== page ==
It is that time of the year where colours, lights and cuisines all take on a meaning of their own. This day has several names in India but it is more popularly known as Diwali – “the festival of lights” – and may I add that the festival remains quite true to its name. Diwali comes from the Sanskrit word “Deepavali” which means “row of lamps.”
This day is a celebration for all – reasons may vary. In India, Diwali is celebrated with such grandeur and lavishness and there are enough lights and diyas, lit to light up the entire country so there is the beauty of light in every household. There is an outflow of sweets and mouth-watering cuisines so no household goes hungry. Fireworks! Laughter! Family reunions!
People dressed in beautiful colours! It’s like the Willy Wonka factory minus the crazy guy in the top hat! In Canada, although we share the same spirit of Diwali, we face the challenge of how to decorate our homes for Diwali to reflect and incorporate the spirit of India. Here are four decorating tips you can do to add a little touch of Diwali to your home this festive season.
Lights, lights and more lights! For Diwali, the outside of your house should also receive a makeover to fit in with the festivities. Frame your house with outdoor lights. You can go with the original yellow lights for more of the traditional look or you can make it a little fun and use multi-coloured lights. Working on the outside décor of your home, you have a large area to cover so don’t be afraid to be creative! Wrap the lights around your trees, and bushes – during Diwali, there is no such thing as over the top. If you have a walk way in front of your house, light it up to give your guests the red carpet experience.
Decorating the inside of your house can seem like a chore but it’s a fun chore. Buy lots of white candles and diyas in bulk. You can decorate the white candles in beautifully accessorized candle holders around the house. For a fresher airy feel, take the clear long vases, fill it with water and drop one or two candles into the vase.
Blogger Prachi Grover provides a great tip and says “Fish out that corrugated packing and dress your candles with them, loads of empty jars make lovely candleholders or simply put them all on a mirror for that extra glow!” It’s easy, fun and recyclable! Another tip for using the candles is to buy paper lanterns and lighting the candle within to create that soft, ambient glow.
You can buy the diyas in bulk as well and transform them into your own little creation. Paint the diyas yourself – which can also be a fun project for you and your family. Paint them gold – I know diamonds are a girl’s best friend but I think we can deal with gold as well, right ladies? Gold adds an unspoken glamour to the party.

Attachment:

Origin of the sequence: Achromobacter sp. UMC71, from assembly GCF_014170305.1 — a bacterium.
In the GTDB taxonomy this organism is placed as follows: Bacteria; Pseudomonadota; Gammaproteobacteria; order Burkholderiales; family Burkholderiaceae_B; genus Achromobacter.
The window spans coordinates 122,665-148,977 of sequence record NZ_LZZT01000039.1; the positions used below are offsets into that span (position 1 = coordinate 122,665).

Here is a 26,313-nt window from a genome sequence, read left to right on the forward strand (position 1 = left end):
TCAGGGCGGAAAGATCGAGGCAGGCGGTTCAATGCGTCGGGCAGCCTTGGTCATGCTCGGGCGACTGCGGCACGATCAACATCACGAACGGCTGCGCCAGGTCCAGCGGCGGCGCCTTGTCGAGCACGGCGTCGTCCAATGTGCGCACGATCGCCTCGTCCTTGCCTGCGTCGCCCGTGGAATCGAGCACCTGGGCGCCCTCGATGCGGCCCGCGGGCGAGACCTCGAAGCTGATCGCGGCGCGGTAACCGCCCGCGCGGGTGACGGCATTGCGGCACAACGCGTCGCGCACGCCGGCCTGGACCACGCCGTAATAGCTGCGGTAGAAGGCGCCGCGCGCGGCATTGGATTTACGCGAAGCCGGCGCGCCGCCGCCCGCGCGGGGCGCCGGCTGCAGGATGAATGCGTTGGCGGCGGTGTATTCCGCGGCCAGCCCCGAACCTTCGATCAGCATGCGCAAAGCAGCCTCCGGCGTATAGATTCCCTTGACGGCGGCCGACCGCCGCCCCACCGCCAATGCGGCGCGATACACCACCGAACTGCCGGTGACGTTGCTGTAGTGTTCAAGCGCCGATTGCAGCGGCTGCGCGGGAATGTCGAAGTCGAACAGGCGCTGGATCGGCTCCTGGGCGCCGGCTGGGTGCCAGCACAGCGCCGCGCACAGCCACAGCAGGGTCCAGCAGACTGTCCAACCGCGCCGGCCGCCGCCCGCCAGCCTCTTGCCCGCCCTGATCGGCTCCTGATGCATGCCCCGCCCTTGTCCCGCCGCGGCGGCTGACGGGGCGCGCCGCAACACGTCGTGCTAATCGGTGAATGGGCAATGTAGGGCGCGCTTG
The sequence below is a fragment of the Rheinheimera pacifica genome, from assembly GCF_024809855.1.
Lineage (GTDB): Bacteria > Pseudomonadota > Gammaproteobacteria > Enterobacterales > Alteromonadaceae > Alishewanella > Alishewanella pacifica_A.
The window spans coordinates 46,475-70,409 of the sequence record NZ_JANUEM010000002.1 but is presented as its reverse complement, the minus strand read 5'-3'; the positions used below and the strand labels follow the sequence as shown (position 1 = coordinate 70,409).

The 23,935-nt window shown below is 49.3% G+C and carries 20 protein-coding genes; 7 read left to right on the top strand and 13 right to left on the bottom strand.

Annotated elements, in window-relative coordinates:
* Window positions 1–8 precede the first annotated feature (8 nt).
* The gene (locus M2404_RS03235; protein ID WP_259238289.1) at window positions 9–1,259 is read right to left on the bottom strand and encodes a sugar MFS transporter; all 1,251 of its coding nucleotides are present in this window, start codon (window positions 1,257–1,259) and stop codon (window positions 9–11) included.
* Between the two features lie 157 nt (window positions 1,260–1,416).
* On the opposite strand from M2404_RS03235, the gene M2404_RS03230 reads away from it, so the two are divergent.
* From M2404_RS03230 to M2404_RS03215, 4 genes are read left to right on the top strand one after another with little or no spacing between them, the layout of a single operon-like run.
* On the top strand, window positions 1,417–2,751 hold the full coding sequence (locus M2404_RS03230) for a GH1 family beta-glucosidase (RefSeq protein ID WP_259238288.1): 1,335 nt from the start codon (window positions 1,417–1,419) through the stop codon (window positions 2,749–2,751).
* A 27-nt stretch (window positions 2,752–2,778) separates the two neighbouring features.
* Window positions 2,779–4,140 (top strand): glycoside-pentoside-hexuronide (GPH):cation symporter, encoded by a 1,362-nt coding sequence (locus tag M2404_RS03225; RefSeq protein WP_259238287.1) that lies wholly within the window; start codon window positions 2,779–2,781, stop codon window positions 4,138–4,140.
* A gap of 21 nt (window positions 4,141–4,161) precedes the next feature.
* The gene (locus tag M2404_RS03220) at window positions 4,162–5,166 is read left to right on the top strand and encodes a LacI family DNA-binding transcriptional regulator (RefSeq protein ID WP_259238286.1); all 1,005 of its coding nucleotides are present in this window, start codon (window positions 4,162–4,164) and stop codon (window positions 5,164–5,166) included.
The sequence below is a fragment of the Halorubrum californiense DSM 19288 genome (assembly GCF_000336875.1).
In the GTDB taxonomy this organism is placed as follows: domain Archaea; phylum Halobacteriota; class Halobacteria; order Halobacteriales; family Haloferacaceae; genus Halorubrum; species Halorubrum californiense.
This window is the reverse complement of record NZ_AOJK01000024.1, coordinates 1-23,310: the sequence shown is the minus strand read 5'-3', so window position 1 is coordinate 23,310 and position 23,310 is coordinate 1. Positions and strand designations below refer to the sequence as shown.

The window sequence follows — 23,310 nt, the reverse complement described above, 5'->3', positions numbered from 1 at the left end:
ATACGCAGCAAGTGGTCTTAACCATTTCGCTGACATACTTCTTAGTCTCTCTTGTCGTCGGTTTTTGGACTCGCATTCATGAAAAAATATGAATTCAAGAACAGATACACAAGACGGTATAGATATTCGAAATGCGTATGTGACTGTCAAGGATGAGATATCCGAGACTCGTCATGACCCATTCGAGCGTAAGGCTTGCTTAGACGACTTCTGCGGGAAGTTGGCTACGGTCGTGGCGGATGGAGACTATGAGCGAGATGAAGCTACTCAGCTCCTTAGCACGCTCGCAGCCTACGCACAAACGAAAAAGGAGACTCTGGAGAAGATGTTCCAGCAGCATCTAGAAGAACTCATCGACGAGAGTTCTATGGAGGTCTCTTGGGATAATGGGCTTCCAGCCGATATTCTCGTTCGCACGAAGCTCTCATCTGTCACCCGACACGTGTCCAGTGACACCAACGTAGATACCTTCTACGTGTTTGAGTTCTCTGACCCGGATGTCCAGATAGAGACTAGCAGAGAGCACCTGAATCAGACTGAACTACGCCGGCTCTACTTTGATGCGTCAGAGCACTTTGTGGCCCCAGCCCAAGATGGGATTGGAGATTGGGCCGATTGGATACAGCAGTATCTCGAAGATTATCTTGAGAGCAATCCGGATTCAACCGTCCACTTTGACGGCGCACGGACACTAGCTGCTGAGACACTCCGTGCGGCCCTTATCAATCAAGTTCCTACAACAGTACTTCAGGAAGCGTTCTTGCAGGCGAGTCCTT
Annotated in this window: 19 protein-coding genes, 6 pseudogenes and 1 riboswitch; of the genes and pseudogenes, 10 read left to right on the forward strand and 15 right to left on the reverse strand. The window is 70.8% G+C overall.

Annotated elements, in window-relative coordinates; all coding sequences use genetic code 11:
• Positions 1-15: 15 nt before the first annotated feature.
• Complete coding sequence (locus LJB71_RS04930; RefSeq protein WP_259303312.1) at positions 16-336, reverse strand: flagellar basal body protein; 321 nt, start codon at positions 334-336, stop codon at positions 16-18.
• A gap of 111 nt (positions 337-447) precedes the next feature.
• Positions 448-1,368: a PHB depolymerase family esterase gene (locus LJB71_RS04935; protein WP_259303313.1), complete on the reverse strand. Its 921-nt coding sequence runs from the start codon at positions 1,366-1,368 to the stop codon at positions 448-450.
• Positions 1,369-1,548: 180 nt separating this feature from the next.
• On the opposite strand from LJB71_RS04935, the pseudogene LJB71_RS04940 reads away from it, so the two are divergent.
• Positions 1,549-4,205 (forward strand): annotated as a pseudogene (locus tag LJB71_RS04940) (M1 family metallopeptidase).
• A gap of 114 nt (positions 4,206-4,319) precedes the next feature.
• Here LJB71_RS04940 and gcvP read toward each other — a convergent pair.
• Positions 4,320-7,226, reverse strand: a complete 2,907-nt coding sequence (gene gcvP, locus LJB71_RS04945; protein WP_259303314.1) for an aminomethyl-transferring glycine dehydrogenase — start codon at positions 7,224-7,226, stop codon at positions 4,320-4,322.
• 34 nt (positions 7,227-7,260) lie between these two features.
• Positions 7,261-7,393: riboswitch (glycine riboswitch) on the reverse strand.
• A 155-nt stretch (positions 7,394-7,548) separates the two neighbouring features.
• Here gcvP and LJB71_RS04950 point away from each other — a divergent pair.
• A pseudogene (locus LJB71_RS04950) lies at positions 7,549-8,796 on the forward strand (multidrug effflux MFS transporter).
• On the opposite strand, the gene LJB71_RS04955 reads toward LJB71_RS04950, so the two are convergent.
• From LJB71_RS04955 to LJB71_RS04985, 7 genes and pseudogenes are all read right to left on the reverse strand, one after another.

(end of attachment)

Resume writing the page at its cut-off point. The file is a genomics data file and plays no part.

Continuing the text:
To add a little fun to the party you can also paint the diyas different colours – keep the colours vibrant and bold like bright green and pink, yellow, light orange and red. Once decorated you can do endless things to them: take a serving plate in any shape of your choice (I prefer round) and now you can line up the plate with the diyas, sprinkle in rose petals or you can design the center of the plate with rangoli or mehndi designs for the more artistic souls. Rediff’s Shifra Menezes says “If you plan to place a few diyas at the threshold of your home, instead of just placing one at each corner, you could arrange the diyas in a petal or flower pattern and do a rangoli around them.”
Diwali also means time for spring cleaning (well it’s not a literal translation). Don’t underestimate what you may see as “junk.” Ladies go through your closets and take out all the sarees you will not be caught dead in – anything out of style or you’ve worn too many times – let your imagination take over.
You can use the sarees as curtains so they add the right pinch of tradition for this time of the year. Take any chunni with phulkari and you can use it as a back drop for that immediate colour splash. You can also use the chunni to drape over your couch to make it seem more festive or even as a table cloth. Spruce up your cushion covers – heavy sarees can be great for a pillow cover that you can throw onto your couch.
Big patterns are not only for your trendy Diwali outfits but you can also use them to accessorize your home. Rangoli is a great way to add tradition, colour and any easily reversible and erasable design of your choice – all you have to do is imagine!
Another one of Prachi Grover’s fresh ideas is to display flowers and lots of them! The beautiful fine china that we all have in our homes but never had the nerve to use, “fill them up with water, put in a flower or two and you have a gorgeous centerpiece,” she adds. My personal favourites is using teapots to hold roses or “blooms inside inverted wine glasses with candles on the top.”
Decorating your home for Diwali can be just this easy; all you have to do is let your imagination run free!